Early and Recent History and Genealogical Records
of Many of the Representative Citizens
JAMES WILLIAM CLARK, M. D. Concentration of purpose and persistently applied energy rarely fail of success in the accomplishment of any task however great, and in tracing the career of Dr. James William Clark, a well known and successful physician of Bois D'Arc, Greene county, it is plainly seen that these things have been among the main secrets of his rise to a position of prominence and respectability. Moreover, he possesses genuine love for his work and regards it as a privilege to carry comfort and aid to the sick and suffering.
Dr. Clark is a scion of an old Southern family, and himself was born under Dixie's skies, having first seen the light of day at Bowling Green, Kentucky, March 15, 1874. He is a son of Joseph. M. and Harriet H. (Shannon) Clark. The father was born, July 25, 1833, and died March 8, 1909. He was a son of Bowling McKagy Clark, who was born, December 8, 1777. The latter married on June 6, 1831, Jane Hagerman, who was born November 30, 1808, Joseph M. Clark grew to manhood in the old Blue Grass state and received a common school education, and there he followed general farming and stock raising until 1882, when he moved to near Halltown, Lawrence county, Missouri, where he purchased about four hundred acres of land, where he carried on general agricultural pursuits on an extensive scale until his death, making a specialty of handling live stock, and while living there he shipped on the market over five hundred head of cattle and over three thousand hogs. He and Harriet H. Shannon were married, December 4, 1862. She was born, March 30, 1842, in Bowling Green, Kentucky, and is a daughter of Samuel and Elizabeth (King) Shannon. Samuel Shannon was born in Warren county, Kentucky, August 1, 1798, and was killed by falling off a horse in 1882. He followed farming in Warren county, Kentucky, all his active life. He and Elizabeth King were married, February 5, 1822. She was born in Warren county, Kentucky, May 21, 1803, and her death occurred in young womanhood, June 2, 1832. Politically, Joseph M. Clark, mentioned above, was a Democrat. Fraternally, he belonged to the Masonic Order, and he was an active worker in the Baptist church, was responsible for the Antioch church, and was a deacon in his congregation for a number of years. His wife, mother of our subject, is still living, making her home in Halltown, Missouri.
Five children were born to Joseph M. Clark and wife, namely: Arthur V. is farming near Perry Springs, Missouri; Miles J. is cashier of a bank at Halltown, Missouri; Readie J. is the wife of C. H. Johnson, and they live near Halltown; Dr. James W. of this review and Dr. Samuel M., who is a practicing physician at Halltown.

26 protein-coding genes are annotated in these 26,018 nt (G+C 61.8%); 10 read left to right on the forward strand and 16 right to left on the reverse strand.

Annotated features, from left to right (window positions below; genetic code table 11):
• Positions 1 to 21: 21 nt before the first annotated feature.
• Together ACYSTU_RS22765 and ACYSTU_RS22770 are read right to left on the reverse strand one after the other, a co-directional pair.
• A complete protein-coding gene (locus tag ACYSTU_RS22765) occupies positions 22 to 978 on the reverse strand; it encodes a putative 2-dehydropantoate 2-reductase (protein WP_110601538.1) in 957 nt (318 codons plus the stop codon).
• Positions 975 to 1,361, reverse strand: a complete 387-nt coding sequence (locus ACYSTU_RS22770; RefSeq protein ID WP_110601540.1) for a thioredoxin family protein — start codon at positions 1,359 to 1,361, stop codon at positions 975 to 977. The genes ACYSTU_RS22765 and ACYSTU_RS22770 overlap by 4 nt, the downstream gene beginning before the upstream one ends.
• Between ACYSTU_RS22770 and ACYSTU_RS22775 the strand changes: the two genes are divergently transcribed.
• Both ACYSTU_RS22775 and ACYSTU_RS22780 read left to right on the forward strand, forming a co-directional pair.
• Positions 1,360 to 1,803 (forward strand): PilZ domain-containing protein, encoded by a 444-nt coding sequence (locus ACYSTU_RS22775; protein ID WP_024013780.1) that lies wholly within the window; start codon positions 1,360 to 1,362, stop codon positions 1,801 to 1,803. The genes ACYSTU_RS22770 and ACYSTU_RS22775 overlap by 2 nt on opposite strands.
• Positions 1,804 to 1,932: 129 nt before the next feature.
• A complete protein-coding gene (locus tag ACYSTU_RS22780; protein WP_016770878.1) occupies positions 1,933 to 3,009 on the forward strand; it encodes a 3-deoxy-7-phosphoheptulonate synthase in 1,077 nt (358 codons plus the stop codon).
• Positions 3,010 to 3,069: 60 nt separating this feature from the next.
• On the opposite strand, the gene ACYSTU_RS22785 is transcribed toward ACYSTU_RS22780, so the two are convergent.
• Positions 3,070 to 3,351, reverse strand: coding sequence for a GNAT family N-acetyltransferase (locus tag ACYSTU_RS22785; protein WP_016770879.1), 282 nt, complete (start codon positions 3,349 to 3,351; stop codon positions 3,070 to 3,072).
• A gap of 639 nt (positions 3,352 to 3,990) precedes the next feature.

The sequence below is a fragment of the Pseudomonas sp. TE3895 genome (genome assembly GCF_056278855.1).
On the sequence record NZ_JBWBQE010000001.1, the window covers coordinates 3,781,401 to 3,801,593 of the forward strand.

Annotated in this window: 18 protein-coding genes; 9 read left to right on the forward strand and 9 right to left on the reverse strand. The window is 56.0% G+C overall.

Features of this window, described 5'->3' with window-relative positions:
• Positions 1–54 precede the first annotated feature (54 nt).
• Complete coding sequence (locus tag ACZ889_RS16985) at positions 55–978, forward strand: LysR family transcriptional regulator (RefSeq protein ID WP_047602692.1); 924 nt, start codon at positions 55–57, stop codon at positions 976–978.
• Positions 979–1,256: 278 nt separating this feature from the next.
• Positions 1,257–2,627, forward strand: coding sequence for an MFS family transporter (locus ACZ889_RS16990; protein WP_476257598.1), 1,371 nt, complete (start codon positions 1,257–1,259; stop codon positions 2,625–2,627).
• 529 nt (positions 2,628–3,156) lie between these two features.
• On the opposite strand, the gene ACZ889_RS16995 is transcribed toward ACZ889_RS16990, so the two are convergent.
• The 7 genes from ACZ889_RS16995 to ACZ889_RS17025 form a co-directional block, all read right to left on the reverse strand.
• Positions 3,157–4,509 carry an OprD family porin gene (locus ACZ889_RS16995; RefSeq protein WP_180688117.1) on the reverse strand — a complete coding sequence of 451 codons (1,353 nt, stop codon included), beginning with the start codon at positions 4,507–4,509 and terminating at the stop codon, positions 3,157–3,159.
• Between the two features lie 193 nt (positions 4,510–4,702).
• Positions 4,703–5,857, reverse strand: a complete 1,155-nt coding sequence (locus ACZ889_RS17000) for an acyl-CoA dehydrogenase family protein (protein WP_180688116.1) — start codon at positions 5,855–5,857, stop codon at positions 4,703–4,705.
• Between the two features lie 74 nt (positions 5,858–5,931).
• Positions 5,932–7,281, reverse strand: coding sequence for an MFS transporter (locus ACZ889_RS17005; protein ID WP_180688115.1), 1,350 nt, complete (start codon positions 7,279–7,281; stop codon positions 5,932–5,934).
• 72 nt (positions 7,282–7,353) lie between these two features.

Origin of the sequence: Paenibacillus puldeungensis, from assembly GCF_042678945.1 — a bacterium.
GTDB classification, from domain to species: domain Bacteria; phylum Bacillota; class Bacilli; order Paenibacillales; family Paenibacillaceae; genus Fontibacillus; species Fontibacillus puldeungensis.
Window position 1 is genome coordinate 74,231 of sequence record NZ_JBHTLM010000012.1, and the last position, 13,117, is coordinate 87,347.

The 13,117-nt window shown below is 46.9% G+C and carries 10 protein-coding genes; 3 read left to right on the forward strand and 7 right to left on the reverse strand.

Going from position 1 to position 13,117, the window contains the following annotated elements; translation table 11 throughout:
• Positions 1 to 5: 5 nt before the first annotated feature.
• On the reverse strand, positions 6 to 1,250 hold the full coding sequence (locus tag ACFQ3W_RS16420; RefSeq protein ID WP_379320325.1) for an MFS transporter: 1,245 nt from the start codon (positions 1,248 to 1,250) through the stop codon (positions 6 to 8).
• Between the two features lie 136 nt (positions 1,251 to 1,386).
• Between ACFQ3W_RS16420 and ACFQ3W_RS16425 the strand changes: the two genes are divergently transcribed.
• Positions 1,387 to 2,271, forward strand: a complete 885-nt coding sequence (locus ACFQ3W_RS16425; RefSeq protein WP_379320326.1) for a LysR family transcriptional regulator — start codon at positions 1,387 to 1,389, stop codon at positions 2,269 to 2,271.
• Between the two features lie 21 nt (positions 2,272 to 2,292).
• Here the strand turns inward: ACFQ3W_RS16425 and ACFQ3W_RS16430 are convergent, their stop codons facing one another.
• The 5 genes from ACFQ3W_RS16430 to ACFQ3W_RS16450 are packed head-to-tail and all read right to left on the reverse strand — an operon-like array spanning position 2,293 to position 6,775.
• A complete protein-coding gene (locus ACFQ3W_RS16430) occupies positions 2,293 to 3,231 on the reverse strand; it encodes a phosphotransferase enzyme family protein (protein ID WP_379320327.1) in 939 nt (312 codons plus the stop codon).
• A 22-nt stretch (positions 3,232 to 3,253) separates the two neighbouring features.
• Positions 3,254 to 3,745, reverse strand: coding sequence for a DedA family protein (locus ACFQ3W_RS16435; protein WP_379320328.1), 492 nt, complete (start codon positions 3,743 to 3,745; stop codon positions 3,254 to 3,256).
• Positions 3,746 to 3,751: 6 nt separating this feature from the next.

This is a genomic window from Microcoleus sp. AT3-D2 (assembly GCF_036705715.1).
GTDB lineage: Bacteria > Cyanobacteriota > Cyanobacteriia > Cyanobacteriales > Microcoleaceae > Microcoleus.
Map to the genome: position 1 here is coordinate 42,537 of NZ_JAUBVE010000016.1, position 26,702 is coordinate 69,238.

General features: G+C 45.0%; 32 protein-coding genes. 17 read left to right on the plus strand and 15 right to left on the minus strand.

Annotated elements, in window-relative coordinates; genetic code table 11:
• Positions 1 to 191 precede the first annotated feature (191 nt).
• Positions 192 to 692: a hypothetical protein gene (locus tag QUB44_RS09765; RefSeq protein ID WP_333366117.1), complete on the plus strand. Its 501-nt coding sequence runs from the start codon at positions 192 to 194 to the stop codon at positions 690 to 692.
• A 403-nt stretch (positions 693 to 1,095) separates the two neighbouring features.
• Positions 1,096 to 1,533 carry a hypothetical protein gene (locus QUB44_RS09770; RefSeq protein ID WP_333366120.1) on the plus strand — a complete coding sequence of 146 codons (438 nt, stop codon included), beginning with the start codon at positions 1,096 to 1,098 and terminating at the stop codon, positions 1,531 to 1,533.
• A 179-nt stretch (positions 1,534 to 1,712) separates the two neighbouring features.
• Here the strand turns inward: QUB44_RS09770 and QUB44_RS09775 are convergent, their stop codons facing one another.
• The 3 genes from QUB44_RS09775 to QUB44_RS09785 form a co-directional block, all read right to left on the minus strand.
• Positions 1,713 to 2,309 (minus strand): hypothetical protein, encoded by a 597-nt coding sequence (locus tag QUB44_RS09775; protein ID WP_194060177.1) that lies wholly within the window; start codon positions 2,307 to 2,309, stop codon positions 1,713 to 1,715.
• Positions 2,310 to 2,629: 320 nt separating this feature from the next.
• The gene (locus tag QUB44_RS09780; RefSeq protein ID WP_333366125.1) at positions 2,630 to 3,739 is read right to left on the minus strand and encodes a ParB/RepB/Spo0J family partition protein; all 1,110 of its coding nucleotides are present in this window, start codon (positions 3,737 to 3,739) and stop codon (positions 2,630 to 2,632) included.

Dr. James W. Clark grew to manhood on his father's farm. He was eight years old when the family left Kentucky and settled in Lawrence county, Missouri. He received his early education in the public schools, and he was graduated from the high school at Halltown in 1892. When but a boy he decided to enter the medical profession, and with this end in view he began reading medicine with Dr. C. A. Wilkerson as preceptor, and also lead with Dr. R. W. Paris while at home and during vacations. In 1896 he entered the St. Louis College of Physicians and Surgeons, where he made an excellent record, and from which institution he was graduated with the class of 1899. Soon thereafter he established himself for the practice of his profession at Miller, Lawrence county, where he remained two years, then located in Ash Grove, Greene county, where he remained two years. After practicing in Springfield three and one-half years he came to Bois D'Arc, where he has since remained, and here he has built up a large and satisfactory practice and is one of the busiest of the younger general practitioners in the county. He has remained a close student of all that pertains to his science and has met with a high degree of success.
Dr. Clark was married, May 17, 1899, to Pearl M. Misemer, of Perry Springs, Missouri. She was born, October 1, 1876, and was a daughter of William and Mary E. (Berry) Mesimer, a highly respected family of that locality. Mrs. Clark was killed in Springfield, September 26, 1914, by a runaway team that ran into the automobile driven by our subject.
Politically, Doctor Clark is a Democrat. He is a member of the Methodist Episcopal church, South, and fraternally, belongs to the Independent Order of Odd Fellows, the Benevolent and Protective Order of Elks, and the Modern Woodmen of America. He has made a host of friends since locating at Bois D'Arc and enjoys the confidence and good will of the people throughout this section of the county.
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